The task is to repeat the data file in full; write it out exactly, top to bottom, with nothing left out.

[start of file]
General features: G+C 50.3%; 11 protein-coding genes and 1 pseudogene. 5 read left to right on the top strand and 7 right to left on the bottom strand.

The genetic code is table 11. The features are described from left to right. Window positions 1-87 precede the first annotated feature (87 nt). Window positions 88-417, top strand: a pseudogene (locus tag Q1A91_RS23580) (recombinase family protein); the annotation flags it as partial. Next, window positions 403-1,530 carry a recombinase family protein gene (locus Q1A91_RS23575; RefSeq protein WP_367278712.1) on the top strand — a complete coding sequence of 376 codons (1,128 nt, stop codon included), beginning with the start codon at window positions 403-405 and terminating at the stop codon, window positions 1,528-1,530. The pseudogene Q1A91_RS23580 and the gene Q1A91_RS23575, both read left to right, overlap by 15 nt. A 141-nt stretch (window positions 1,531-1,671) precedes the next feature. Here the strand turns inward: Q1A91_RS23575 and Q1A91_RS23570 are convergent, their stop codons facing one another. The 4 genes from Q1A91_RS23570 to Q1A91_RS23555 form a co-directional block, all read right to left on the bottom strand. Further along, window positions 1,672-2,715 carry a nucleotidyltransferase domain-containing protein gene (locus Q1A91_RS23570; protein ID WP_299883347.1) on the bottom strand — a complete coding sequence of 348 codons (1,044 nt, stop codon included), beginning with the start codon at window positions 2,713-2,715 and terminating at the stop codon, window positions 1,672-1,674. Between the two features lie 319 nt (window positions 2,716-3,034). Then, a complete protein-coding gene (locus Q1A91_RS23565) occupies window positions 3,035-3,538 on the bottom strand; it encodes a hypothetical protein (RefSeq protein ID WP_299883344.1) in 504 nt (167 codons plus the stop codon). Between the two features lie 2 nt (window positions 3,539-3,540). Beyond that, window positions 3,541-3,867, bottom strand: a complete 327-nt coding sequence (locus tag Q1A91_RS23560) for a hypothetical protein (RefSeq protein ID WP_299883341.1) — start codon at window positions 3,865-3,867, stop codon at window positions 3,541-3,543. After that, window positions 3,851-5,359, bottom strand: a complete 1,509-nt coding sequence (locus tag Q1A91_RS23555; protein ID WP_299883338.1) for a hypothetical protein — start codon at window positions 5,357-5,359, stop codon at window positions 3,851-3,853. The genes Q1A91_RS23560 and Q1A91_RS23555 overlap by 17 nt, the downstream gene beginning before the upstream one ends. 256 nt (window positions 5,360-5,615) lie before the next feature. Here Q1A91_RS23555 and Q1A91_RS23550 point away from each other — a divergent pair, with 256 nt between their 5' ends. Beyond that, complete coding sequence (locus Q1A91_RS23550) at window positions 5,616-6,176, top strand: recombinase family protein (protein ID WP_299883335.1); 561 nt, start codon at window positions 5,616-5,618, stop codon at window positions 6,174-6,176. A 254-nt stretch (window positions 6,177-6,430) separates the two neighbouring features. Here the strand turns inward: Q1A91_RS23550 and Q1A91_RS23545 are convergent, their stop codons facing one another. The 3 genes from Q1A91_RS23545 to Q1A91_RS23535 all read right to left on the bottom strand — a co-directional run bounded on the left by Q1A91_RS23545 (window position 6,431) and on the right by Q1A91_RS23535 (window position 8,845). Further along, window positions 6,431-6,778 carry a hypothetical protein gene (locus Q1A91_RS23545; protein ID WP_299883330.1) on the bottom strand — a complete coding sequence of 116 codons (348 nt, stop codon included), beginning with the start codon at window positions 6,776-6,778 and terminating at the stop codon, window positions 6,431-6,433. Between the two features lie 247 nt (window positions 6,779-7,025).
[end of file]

General features: G+C 50.3%; 11 protein-coding genes and 1 pseudogene. 5 read left to right on the top strand and 7 right to left on the bottom strand.

The genetic code is table 11. The features are described from left to right. Window positions 1-87 precede the first annotated feature (87 nt). Window positions 88-417, top strand: a pseudogene (locus tag Q1A91_RS23580) (recombinase family protein); the annotation flags it as partial. Next, window positions 403-1,530 carry a recombinase family protein gene (locus Q1A91_RS23575; RefSeq protein WP_367278712.1) on the top strand — a complete coding sequence of 376 codons (1,128 nt, stop codon included), beginning with the start codon at window positions 403-405 and terminating at the stop codon, window positions 1,528-1,530. The pseudogene Q1A91_RS23580 and the gene Q1A91_RS23575, both read left to right, overlap by 15 nt. A 141-nt stretch (window positions 1,531-1,671) precedes the next feature. Here the strand turns inward: Q1A91_RS23575 and Q1A91_RS23570 are convergent, their stop codons facing one another. The 4 genes from Q1A91_RS23570 to Q1A91_RS23555 form a co-directional block, all read right to left on the bottom strand. Further along, window positions 1,672-2,715 carry a nucleotidyltransferase domain-containing protein gene (locus Q1A91_RS23570; protein ID WP_299883347.1) on the bottom strand — a complete coding sequence of 348 codons (1,044 nt, stop codon included), beginning with the start codon at window positions 2,713-2,715 and terminating at the stop codon, window positions 1,672-1,674. Between the two features lie 319 nt (window positions 2,716-3,034). Then, a complete protein-coding gene (locus Q1A91_RS23565) occupies window positions 3,035-3,538 on the bottom strand; it encodes a hypothetical protein (RefSeq protein ID WP_299883344.1) in 504 nt (167 codons plus the stop codon). Between the two features lie 2 nt (window positions 3,539-3,540). Beyond that, window positions 3,541-3,867, bottom strand: a complete 327-nt coding sequence (locus tag Q1A91_RS23560) for a hypothetical protein (RefSeq protein ID WP_299883341.1) — start codon at window positions 3,865-3,867, stop codon at window positions 3,541-3,543. After that, window positions 3,851-5,359, bottom strand: a complete 1,509-nt coding sequence (locus tag Q1A91_RS23555; protein ID WP_299883338.1) for a hypothetical protein — start codon at window positions 5,357-5,359, stop codon at window positions 3,851-3,853. The genes Q1A91_RS23560 and Q1A91_RS23555 overlap by 17 nt, the downstream gene beginning before the upstream one ends. 256 nt (window positions 5,360-5,615) lie before the next feature. Here Q1A91_RS23555 and Q1A91_RS23550 point away from each other — a divergent pair, with 256 nt between their 5' ends. Beyond that, complete coding sequence (locus Q1A91_RS23550) at window positions 5,616-6,176, top strand: recombinase family protein (protein ID WP_299883335.1); 561 nt, start codon at window positions 5,616-5,618, stop codon at window positions 6,174-6,176. A 254-nt stretch (window positions 6,177-6,430) separates the two neighbouring features. Here the strand turns inward: Q1A91_RS23550 and Q1A91_RS23545 are convergent, their stop codons facing one another. The 3 genes from Q1A91_RS23545 to Q1A91_RS23535 all read right to left on the bottom strand — a co-directional run bounded on the left by Q1A91_RS23545 (window position 6,431) and on the right by Q1A91_RS23535 (window position 8,845). Further along, window positions 6,431-6,778 carry a hypothetical protein gene (locus Q1A91_RS23545; protein ID WP_299883330.1) on the bottom strand — a complete coding sequence of 116 codons (348 nt, stop codon included), beginning with the start codon at window positions 6,776-6,778 and terminating at the stop codon, window positions 6,431-6,433. Between the two features lie 247 nt (window positions 6,779-7,025).